Who is responsible for aerial firefighting in Australia?
The responsibility for suppression of bushfires rests with the Governments of each of the Australian States and Territories. Where it is safe, efficient and cost effective to do so, most States and Territories utilise aircraft to support their fire suppression and other fire management activities.
Most firefighting aircraft are leased from appropriately experienced and qualified Australian commercial aircraft providers. The State and Territory agencies involved in firefighting and land management recognise that improved performance, cost savings and other synergies may be obtained through cooperation and sharing of resources and support systems between States and Territories. This is especially so for expensive, highly specialised resources such as firefighting aircraft. The NAFC arrangements allow for the procurement of these resources and the sharing and cooperation of these resources between agencies across the country.
Each State and Territory Government has established one or more agencies that are responsible for bushfire prevention and suppression. For more information on the individual agencies involved in fire in Australia, visit the AFAC website: afac.com.au.
What are the aircraft used for in fighting bushfires?
Aircraft undertake a wide range of valuable support tasks, including:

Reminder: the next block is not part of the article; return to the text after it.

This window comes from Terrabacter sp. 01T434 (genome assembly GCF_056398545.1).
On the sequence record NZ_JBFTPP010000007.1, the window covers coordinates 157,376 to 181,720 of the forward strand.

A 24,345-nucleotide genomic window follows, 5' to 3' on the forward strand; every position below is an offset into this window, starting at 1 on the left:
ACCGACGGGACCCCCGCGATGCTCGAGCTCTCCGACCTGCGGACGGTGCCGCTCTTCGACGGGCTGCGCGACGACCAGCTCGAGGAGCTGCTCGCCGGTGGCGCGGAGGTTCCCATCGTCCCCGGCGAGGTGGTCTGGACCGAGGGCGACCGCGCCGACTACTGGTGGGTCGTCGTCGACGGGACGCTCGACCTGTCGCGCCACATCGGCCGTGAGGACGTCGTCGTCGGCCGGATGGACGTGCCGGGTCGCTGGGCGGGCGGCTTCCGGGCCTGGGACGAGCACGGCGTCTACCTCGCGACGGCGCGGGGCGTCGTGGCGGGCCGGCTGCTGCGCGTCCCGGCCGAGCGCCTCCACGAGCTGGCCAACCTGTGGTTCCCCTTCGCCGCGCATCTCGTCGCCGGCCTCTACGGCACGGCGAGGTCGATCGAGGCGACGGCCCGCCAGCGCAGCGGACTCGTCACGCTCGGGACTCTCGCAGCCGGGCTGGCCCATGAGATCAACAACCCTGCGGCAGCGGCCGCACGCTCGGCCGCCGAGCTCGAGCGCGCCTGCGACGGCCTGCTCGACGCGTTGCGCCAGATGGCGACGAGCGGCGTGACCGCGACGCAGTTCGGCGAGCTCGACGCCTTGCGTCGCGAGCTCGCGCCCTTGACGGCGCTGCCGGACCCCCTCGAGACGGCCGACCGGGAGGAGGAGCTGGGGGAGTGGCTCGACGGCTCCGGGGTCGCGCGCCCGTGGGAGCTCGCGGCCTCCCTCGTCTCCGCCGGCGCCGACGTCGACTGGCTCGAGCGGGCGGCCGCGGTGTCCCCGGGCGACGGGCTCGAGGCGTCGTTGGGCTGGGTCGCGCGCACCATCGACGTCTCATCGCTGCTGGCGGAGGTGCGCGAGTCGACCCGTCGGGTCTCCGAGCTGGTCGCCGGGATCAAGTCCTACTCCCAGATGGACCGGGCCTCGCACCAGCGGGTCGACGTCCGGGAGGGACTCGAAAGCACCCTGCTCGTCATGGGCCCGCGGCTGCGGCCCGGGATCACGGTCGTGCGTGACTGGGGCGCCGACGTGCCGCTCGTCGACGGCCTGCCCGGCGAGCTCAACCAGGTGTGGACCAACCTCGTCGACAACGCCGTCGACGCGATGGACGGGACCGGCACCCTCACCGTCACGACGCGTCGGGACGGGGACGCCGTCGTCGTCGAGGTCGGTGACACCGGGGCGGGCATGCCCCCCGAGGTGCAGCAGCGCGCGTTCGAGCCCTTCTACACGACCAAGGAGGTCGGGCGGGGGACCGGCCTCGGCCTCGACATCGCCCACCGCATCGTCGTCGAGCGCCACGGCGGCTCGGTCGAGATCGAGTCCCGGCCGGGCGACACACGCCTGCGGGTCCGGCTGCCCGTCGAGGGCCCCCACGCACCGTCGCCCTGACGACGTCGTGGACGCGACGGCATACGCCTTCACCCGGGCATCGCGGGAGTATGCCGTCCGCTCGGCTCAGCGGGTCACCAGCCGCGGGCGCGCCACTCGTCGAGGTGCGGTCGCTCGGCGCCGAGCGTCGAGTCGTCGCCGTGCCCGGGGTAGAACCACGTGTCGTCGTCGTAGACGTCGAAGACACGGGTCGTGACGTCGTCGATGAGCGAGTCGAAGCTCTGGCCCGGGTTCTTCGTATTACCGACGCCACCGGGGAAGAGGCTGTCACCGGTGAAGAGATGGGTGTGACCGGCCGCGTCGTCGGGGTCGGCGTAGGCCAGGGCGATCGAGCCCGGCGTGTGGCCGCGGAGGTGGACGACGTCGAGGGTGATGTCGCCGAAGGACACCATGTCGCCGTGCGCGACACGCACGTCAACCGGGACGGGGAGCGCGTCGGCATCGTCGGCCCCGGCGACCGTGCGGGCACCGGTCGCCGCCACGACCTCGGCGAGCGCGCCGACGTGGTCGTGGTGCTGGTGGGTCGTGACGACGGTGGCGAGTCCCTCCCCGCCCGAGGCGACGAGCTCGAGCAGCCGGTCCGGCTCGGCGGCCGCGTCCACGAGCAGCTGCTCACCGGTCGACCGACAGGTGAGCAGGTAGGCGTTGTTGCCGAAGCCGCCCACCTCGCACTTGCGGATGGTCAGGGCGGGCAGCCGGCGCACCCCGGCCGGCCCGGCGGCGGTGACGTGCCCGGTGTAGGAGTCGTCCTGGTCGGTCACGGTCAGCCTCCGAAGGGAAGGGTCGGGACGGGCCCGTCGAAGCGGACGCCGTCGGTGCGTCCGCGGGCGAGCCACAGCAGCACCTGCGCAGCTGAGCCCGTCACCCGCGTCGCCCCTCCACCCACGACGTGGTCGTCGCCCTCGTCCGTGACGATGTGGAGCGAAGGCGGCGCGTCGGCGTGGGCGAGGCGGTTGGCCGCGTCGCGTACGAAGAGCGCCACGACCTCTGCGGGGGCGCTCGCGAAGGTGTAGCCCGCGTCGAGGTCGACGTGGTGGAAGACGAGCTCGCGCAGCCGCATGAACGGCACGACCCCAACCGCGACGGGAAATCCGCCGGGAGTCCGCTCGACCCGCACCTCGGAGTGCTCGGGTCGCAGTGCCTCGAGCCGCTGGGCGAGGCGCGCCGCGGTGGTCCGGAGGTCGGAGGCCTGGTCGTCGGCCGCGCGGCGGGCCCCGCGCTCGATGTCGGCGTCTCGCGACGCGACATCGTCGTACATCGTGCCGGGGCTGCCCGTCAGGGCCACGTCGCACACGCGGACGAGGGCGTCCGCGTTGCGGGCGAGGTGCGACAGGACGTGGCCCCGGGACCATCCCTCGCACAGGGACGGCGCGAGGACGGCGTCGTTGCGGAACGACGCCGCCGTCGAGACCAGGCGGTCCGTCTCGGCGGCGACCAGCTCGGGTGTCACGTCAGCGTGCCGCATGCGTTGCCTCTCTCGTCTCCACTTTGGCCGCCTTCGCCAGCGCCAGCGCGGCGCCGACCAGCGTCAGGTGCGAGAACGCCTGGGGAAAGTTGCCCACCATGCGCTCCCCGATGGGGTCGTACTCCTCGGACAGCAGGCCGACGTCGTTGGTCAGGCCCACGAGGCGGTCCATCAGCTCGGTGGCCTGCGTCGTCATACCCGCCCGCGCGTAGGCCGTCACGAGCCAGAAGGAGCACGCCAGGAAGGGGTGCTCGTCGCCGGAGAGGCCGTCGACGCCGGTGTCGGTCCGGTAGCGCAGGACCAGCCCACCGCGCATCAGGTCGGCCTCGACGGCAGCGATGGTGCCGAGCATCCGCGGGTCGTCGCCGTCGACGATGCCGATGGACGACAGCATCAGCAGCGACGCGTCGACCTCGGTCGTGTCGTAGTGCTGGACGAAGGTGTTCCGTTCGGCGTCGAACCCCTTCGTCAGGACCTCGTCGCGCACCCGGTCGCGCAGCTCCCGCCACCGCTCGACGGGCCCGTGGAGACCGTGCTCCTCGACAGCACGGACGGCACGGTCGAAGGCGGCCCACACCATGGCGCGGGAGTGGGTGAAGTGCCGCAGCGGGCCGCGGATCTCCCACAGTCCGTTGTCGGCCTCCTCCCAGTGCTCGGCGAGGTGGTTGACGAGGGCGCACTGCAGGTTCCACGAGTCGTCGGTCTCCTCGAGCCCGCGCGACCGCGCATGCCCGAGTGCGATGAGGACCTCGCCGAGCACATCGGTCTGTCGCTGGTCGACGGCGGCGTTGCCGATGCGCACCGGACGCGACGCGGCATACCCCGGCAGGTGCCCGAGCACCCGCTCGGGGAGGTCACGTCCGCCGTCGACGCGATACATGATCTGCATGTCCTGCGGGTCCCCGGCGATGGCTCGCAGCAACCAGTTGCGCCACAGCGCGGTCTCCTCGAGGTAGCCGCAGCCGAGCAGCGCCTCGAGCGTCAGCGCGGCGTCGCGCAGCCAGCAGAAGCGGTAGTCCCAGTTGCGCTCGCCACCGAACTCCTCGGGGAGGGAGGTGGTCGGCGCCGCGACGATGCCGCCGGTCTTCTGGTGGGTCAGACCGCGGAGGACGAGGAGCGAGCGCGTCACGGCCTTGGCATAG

- Firebombing – the dropping of water, or foam or fire retardant slurries on, or in front of the fire, to reduce or halt the spread of the fire;
- Rapid delivery of firefighters to remote areas by rappelling or winching;
- Fire detection, reconnaissance and mapping (including with highly sophisticated infra-red sensors;
- Command, communications and control;
- Transportation of firefighters and equipment; and
- Aerial ignition – dropping of approved incendiary devices to ignite backburns or planned fuel reduction burns.
What types of aircraft are used?
A wide range of fixed-wing and rotary-wing aircraft are used to support fire operations. Aircraft are selected for individual tasks based on their suitability for the task and their cost effectiveness.
Larger helicopters are most often used for firebombing and crew transportation, whilst smaller helicopters are more often used for command and control, mapping and aerial ignition.
Fixed-wing aircraft that are used for firebombing tend to be of the larger agricultural-style, specially modified for firebombing. These aircraft are sometimes referred to as SEATs (Single-Engined Air Tankers). This type of aircraft particularly suits the conditions most often encountered in Australia where there are relatively few long paved runways, but plenty of agricultural airstrips. Larger fixed-wing aircraft have been used where appropriate and cost-effective. Light fixed-wing aircraft are also regularly used for fire detection, reconnaissance, command and control.